BANNED MEDIA MONTH #4: This is Not a Film, by Jafar Panahi and Mojtaba Mirtahmasb (2011)

Type of Media: Not Film

When an artist cannot create, what do they do? Some sit idle, waiting for their circumstances to change. Others will abandon their creative pursuits altogether, in favor of something less punishing. But others, like acclaimed Iranian filmmaker Jafar Panahi, will struggle to keep creating. Because they know that the truth is if an artist is determined, clever, and reckless enough, it is impossible to stop them from working.

This is Not a Film is a kind of documentary, crude and made by Panahi out of necessity. It opens with an explanation that Panahi, who since the 90s has used his films to criticize the Iranian government's policies, had been arrested in 2010 and later convicted of "assembly and colluding with the intention to commit crimes against the country’s national security and propaganda against the Islamic Republic." He was sentenced to six years in prison and, more importantly, banned from making films for twenty years. He was not allowed to direct, write screenplays, give interviews, or leave the country, and he was placed under house arrest. 

Panahi begins documenting his life with his iPhone, and later a digital camera after he invites his friend Mojitaba Mirtahmasb over to help him. It's clear that the ban and house arrest are taking a toll on Panahi, who becomes increasingly desperate to scratch his creative itch. In between talking with his lawyer and watching the news, Panahi discusses his old films, describes a screenplay he was working on by using tape to block out scenes on his living room carpet, and interviews his apartment's garbage collector. He and his collaborator Mirtahmasb take joy in testing the limits of the filmmaking ban. In one scene Panahi tells Mirtahmasb to cut, prompting Mirtahmasb to joke that since Panahi can't direct anymore he doesn't have to follow Panahi's orders.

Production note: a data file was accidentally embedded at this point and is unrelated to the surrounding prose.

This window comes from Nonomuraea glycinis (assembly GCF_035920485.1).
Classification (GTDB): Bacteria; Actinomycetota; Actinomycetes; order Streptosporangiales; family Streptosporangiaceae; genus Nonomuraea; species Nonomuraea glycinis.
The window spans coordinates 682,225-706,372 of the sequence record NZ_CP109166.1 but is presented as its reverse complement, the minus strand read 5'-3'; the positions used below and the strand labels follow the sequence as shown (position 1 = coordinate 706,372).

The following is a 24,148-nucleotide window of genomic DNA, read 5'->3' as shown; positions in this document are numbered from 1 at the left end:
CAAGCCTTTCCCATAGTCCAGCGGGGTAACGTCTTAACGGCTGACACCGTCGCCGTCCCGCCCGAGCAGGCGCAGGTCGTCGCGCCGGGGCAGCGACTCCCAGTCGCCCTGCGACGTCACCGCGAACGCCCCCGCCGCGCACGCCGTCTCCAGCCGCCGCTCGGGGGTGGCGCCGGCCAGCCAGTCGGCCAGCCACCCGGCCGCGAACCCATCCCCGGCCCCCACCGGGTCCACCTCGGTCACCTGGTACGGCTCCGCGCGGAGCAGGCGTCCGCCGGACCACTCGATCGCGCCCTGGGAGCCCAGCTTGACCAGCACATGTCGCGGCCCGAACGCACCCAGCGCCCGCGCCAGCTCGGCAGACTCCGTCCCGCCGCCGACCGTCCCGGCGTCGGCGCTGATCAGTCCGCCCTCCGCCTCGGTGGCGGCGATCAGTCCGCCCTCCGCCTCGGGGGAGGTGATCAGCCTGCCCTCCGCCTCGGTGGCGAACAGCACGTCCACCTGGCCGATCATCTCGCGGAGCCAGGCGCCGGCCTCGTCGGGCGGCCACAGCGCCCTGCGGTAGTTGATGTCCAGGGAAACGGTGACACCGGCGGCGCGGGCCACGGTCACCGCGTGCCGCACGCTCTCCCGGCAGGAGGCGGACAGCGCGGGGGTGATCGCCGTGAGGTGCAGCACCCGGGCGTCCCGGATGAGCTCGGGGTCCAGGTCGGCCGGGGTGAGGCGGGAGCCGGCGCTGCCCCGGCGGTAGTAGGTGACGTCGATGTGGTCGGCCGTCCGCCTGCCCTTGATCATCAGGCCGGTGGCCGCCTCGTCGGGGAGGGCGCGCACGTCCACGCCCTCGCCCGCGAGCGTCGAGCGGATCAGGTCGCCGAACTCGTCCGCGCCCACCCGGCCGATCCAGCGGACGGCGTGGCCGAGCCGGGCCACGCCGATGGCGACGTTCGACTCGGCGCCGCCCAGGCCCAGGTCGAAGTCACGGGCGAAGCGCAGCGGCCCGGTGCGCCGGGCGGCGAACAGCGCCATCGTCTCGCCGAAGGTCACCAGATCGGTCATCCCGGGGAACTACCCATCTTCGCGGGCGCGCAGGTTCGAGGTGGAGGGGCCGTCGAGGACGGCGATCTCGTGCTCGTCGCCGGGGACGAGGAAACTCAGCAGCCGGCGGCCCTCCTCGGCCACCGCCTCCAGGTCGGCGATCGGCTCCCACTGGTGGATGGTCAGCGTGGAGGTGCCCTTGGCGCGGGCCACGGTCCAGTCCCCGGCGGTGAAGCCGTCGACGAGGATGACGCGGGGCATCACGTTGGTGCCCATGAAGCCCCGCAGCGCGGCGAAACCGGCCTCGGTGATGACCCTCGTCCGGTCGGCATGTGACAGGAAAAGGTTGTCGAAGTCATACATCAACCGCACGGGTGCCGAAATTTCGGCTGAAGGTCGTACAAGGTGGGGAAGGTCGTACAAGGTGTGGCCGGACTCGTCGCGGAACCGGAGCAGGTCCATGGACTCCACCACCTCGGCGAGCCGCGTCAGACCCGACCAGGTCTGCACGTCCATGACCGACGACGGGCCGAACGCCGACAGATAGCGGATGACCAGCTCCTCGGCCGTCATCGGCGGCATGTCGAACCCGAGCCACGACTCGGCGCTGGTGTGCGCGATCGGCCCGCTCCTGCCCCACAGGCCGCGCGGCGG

Not only does This is Not a Film give insight into Panahi's drive to tell stories, it also shows a bit of what it's like to live in Iran. Set during a New Year's Eve festival where people traditionally set off fireworks and light bonfires, Panahi checks in with his family and friends who worry about staying out after dark and complain about getting stopped at checkpoints. Like Panahi's other films it's sometimes hard to tell whether what's happening is real or just staged to look real, though in this case the stakes are higher. Certain scenes' believability might make the difference between Panahi getting away with his mischievous work and him getting detained by the Iranian Revolutionary Guard.

When This is Not a Film released, it didn't leak out quietly onto the Internet. It premiered at Cannes in a surprise screening, after being smuggled out of Iran on a flash drive hidden in a cake. Though quiet and slow-paced, This is Not a FIlm is brash, open rebellion against censorship. It is a director taking a ban handed down from a theocracy that considers him dangerous, and using it as a challenge to stretch his own imagination and go outside the boundaries of his normal work. 

This is Not a Film came out five years ago, and Panahi is still free and still making movies. His last one came out in 2015, and involves him driving around Tehran in a taxi cab and interviewing his passengers. If you're curious about seeing a side of Iran you won't get on the news, check it out. And if you'd like to see his fiction work, I recommend starting with Offside, which is about young girl sports fans dressing up as boys to sneak into a gender-segregated soccer match.